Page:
BOLTON, Mass – With the start of NHL training camp just a couple of days away and 21-year-old David Pastrnak still unsigned, both sides continue to brace for leverage and the upper hand in negotiations. The latest unconfirmed development is a report from a KHL Hockeybuzz reporter, Aivis Kalnins, that Pastrnak has “multiple offers” on the table from the KHL if he and the Bruins can’t come to a suitable agreement for the restricted free agent.
As of Monday evening, there was no confirmation or denial to CSN New England from Pastrnak’s agent, JP Barry, in an email seeking clarification on the report.
The Bruins have a couple of confirmed offers of six and seven years at $6 million per season that are months old at this point. Pastrnak’s camp made a counter-offer over the last few weeks for a maximum eight years that’s believed to be in the neighborhood of $8 million per season. That leaves a wide gap between the organization and the player’s camp on the 21-year-old that broke out for 34 goals and 70 points last season.
It would certainly appear there’s a middle ground there with Pastrnak eventually getting something in the $7-7.5 million per season range that Vladimir Tarasenko earned a couple of years ago in a comparable situation to the B’s right winger. But there’s been little budging from either side and that leaves tactics out of the negotiating playbook, including threats to have the Czech-born Pastrnak skip the NHL season and play in Russia instead.
It’s the same threat restricted free agent Andreas Athanasiou has attempted to use to pry a bigger contract out of the Detroit Red Wings this summer, and the same tactic Torey Krug’s camp used when he eventually held out in training camp a couple of seasons ago. It certainly feels like a ploy to get the Bruins to finally pony up the money that Pastrnak is rightfully asking for.
The difference in Pastrnak's case being the massive void on the right wing that would be there for the Bruins if the game-breaking forward took his talents to Russia for the season. Boston has botched things with other elite young talents like Dougie Hamilton, Tyler Seguin and Phil Kessel, and doing so once again with an elite young player would only cement that reputation.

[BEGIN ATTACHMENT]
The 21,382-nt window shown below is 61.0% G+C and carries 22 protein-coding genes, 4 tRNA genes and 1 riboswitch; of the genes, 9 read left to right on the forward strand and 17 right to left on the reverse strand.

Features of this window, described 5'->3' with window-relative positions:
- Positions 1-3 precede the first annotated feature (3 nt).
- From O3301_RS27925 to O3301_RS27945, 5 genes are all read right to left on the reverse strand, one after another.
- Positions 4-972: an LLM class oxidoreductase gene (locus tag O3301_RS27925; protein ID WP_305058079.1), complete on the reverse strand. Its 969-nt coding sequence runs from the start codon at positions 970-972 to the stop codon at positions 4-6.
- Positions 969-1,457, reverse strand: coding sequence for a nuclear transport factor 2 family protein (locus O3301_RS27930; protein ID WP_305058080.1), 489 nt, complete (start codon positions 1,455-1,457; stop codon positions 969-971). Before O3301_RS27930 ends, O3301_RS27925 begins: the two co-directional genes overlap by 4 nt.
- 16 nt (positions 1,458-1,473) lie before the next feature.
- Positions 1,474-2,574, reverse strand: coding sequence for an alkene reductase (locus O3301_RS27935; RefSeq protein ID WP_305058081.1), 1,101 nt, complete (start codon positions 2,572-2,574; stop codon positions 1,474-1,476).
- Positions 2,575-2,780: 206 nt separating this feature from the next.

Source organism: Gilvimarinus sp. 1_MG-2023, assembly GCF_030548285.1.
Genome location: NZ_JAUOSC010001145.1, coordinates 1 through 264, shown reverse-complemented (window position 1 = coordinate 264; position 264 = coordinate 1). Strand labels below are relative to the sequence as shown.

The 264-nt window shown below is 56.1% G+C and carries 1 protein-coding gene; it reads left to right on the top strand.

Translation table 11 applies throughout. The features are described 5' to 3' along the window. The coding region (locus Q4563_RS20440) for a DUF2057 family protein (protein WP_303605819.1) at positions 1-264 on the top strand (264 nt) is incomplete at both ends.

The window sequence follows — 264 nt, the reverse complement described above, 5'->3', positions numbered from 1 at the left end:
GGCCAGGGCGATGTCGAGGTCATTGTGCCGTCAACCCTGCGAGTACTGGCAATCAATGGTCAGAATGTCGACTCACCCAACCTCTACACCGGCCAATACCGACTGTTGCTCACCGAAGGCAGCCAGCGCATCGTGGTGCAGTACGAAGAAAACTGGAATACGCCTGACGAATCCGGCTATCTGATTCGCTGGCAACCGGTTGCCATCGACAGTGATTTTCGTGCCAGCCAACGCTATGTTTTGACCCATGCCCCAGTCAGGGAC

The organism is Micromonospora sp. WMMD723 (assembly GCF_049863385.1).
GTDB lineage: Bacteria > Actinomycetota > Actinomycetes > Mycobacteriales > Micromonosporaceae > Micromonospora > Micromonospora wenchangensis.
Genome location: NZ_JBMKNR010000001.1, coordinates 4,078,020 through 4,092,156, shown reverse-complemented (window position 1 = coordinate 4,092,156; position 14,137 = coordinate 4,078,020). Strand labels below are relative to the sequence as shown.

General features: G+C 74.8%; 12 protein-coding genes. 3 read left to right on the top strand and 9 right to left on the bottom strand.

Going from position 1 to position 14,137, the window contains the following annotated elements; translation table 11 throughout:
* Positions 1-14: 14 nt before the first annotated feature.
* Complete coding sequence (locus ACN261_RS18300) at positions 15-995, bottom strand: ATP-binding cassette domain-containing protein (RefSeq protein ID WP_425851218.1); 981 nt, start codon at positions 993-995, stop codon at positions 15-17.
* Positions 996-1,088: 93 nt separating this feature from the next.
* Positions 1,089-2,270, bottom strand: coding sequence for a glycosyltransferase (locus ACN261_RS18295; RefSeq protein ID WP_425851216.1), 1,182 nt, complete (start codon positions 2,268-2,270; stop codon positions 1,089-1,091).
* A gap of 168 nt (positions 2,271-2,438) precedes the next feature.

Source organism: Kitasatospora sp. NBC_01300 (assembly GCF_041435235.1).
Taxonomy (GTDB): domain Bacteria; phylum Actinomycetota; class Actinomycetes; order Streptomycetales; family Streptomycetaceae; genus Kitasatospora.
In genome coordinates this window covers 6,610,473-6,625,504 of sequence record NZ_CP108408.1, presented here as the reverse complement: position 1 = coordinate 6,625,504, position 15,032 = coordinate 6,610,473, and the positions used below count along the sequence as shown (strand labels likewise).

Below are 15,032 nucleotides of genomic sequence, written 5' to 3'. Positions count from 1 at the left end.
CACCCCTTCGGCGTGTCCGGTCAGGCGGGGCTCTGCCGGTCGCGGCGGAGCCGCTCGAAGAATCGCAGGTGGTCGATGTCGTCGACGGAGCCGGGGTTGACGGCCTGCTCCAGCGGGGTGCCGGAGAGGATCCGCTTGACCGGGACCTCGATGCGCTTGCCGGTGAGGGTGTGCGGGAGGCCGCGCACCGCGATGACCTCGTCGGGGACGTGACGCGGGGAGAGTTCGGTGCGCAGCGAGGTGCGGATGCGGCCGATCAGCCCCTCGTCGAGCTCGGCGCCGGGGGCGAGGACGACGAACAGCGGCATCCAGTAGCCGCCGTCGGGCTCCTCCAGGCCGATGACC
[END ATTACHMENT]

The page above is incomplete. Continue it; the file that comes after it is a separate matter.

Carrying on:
One potential sticking point to a massive contract for Pastrnak that was debunked on Monday was any potential issues with his Bruins teammates should he become one of the highest paid players on the team. In fact, Brad Marchand said it was exactly the opposite despite the Bruins agitator going a different route and taking a hometown discount last fall with an eight-year deal that pays him $6.125 million per season.
“We all want to see each other be successful,” said Marchand at the Bruins Foundation Golf Tournament at the International on Monday. “[Pastrnak] had a great year last year so we’ll be very happy for him with whatever he ends up getting. The contract that he signs, Pasta’s going to make a lot of money, he’s a phenomenal player, he’s 21 years old, and he’s going to have a long career. We all like to see each other be successful and do well, and that’s the way the game goes.
“The league’s trending upwards and the contracts are getting higher and higher. You look around and some of the deals that were thrown out this summer for young guys, it wasn’t like that three or four years ago and that’s the way it is now. So again, we’re all very happy for one another, and whatever he gets is going to help other guys get more too. So that’s just the way it is.”
Perhaps the Bruins value their internal salary structure so much that they don’t make a restricted free agent one of the team’s highest paid players while coming off an entry level contract, and that means pushing him toward an AAV (Average Annual Value) below Marchand, Patrice Bergeron ($6.875 million) or David Krejci ($7.25 million) . But it’s clear by the words of both Marchand and Bergeron that they don’t begrudge the 21-year-old Pastrnak doing whatever he can to maximize his payday, but doing so while also making certain he’s signed, sealed and delivered back to Boston sooner rather than later.